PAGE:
During the twentieth century Brockport, NY was transformed from a village whose economy relied heavily on manufacturing to a college town. The Erie Canal that had given the town its birth, growth, and prosperity faded as a means to ship freight, and rose as a recreational area. An educational hub grew out of a "Normal School" with a few hundred two-year students to a four-year comprehensive college and graduate school with 8,600 students.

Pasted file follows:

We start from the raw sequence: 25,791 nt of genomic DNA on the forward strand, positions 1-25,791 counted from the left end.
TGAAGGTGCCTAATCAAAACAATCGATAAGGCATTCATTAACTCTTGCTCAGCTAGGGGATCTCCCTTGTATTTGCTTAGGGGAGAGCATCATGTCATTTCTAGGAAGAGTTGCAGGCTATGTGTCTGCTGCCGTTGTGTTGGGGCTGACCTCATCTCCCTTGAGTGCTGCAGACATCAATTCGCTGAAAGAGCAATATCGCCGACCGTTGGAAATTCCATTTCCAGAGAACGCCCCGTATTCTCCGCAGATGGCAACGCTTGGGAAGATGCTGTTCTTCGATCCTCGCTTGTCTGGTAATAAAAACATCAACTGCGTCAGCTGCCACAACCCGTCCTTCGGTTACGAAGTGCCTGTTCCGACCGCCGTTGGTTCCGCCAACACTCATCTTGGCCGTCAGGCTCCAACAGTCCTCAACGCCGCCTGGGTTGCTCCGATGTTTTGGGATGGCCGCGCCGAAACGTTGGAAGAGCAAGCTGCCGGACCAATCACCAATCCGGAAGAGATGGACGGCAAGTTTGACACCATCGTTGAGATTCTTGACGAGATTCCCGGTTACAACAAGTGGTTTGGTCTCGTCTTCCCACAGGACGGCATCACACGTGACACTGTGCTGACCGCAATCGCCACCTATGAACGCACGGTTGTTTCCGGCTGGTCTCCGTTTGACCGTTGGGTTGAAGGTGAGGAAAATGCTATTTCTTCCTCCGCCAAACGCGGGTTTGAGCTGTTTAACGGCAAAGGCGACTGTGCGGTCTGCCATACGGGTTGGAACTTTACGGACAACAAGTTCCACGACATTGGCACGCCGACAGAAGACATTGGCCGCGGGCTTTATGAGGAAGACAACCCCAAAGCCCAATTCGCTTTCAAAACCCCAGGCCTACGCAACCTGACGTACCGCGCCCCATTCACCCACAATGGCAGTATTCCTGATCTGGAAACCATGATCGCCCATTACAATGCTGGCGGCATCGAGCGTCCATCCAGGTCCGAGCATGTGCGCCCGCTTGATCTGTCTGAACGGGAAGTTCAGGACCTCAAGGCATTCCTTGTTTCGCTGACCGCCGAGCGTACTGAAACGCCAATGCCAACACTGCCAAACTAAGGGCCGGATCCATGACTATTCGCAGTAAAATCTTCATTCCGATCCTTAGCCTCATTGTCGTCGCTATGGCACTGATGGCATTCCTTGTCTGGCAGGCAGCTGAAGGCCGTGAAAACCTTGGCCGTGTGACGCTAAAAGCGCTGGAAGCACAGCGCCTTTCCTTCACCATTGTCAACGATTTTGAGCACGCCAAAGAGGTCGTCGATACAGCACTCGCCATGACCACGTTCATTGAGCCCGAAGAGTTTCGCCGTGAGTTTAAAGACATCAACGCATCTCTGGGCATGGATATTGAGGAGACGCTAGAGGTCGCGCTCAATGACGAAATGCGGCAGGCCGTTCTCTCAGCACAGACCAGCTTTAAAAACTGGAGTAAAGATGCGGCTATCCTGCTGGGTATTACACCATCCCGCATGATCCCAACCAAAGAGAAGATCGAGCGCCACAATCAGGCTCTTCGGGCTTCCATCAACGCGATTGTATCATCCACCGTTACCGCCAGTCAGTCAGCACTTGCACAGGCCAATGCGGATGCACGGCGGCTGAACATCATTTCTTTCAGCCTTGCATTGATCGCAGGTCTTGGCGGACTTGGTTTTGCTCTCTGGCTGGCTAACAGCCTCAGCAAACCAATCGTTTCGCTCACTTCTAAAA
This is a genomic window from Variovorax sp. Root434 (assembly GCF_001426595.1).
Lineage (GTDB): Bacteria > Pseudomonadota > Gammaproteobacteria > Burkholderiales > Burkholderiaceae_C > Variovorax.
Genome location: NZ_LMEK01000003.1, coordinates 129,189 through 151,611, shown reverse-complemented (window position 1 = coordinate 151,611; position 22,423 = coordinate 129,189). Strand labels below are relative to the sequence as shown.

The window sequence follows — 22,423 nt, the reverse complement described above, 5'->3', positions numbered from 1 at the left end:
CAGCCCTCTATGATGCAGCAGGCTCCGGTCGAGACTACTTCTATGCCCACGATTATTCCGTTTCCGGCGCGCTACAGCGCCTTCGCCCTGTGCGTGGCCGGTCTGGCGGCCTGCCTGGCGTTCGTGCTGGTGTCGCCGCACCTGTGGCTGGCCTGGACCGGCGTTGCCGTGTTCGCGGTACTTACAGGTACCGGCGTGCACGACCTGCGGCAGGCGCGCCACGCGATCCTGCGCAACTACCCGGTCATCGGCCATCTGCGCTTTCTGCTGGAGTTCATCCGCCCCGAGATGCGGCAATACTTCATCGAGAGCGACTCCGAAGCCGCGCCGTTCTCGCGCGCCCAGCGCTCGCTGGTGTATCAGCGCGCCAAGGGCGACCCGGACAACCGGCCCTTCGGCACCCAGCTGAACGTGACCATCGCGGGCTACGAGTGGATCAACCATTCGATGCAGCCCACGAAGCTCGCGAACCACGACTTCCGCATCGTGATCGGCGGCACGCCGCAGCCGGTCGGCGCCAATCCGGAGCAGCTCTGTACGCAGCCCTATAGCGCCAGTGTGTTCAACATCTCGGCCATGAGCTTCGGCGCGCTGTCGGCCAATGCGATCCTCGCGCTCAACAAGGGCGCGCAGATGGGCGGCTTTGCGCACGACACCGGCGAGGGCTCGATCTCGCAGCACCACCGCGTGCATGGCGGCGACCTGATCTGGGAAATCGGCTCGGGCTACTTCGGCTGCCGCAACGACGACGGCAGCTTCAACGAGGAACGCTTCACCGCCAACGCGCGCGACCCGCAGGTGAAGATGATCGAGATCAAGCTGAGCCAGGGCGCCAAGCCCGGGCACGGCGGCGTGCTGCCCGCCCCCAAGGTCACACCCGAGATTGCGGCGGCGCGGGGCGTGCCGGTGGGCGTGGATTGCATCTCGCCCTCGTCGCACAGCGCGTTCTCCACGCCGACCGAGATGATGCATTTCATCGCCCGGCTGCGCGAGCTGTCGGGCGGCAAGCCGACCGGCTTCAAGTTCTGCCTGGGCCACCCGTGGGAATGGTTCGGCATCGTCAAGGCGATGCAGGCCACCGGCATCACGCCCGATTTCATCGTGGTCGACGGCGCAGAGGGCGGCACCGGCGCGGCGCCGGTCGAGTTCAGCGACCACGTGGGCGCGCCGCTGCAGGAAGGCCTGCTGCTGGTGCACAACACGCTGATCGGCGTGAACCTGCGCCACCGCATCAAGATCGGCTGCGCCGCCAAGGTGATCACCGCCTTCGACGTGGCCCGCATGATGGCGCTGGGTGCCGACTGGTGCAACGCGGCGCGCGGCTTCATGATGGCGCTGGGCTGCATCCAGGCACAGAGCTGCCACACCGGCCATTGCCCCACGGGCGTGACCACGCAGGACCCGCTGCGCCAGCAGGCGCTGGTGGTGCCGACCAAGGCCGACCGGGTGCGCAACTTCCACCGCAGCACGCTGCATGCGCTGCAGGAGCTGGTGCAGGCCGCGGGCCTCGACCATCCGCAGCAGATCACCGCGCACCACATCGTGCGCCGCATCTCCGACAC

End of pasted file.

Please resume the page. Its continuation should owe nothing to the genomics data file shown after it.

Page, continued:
The types of retail businesses in the historic commercial district of Main Street changed dramatically. Streets transformed from dirt to cobblestone to bricks to asphalt.
Transportation shifted from trolleys and trains, horses and buggies, to automobiles. Yet, much remained the same. The Victorian homes and commercial structures on Main Street survived a near brush with Urban Renewal. With the canal continuing to be the heart of the village, the college and many schools serve to enrich Brockport's mind. This short book attempts to document the most visible--and vivid--aspects of that transformation.